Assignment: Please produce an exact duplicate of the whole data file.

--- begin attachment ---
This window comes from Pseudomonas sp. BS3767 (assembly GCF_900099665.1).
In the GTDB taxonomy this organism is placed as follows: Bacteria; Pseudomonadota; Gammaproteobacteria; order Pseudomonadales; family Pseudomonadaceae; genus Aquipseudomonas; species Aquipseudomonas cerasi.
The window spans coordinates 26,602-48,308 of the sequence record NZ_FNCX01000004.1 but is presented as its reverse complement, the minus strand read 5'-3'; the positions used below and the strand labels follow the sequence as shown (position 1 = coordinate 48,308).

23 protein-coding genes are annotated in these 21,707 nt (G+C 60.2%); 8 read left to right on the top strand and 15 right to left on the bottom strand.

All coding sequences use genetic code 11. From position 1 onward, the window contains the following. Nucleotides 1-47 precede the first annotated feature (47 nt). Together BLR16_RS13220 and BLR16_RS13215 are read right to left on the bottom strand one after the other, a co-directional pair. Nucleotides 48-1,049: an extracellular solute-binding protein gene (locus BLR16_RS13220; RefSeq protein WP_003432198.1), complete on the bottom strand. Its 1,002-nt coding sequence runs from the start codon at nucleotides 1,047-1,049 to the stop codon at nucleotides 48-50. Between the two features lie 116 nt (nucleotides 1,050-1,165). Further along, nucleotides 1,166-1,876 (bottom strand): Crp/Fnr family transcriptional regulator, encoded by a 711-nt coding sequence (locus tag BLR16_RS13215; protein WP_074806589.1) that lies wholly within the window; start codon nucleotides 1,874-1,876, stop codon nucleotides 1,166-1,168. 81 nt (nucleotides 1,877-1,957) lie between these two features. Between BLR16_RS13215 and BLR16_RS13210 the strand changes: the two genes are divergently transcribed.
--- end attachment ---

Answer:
This window comes from Pseudomonas sp. BS3767 (assembly GCF_900099665.1).
In the GTDB taxonomy this organism is placed as follows: Bacteria; Pseudomonadota; Gammaproteobacteria; order Pseudomonadales; family Pseudomonadaceae; genus Aquipseudomonas; species Aquipseudomonas cerasi.
The window spans coordinates 26,602-48,308 of the sequence record NZ_FNCX01000004.1 but is presented as its reverse complement, the minus strand read 5'-3'; the positions used below and the strand labels follow the sequence as shown (position 1 = coordinate 48,308).

23 protein-coding genes are annotated in these 21,707 nt (G+C 60.2%); 8 read left to right on the top strand and 15 right to left on the bottom strand.

All coding sequences use genetic code 11. From position 1 onward, the window contains the following. Nucleotides 1-47 precede the first annotated feature (47 nt). Together BLR16_RS13220 and BLR16_RS13215 are read right to left on the bottom strand one after the other, a co-directional pair. Nucleotides 48-1,049: an extracellular solute-binding protein gene (locus BLR16_RS13220; RefSeq protein WP_003432198.1), complete on the bottom strand. Its 1,002-nt coding sequence runs from the start codon at nucleotides 1,047-1,049 to the stop codon at nucleotides 48-50. Between the two features lie 116 nt (nucleotides 1,050-1,165). Further along, nucleotides 1,166-1,876 (bottom strand): Crp/Fnr family transcriptional regulator, encoded by a 711-nt coding sequence (locus tag BLR16_RS13215; protein WP_074806589.1) that lies wholly within the window; start codon nucleotides 1,874-1,876, stop codon nucleotides 1,166-1,168. 81 nt (nucleotides 1,877-1,957) lie between these two features. Between BLR16_RS13215 and BLR16_RS13210 the strand changes: the two genes are divergently transcribed.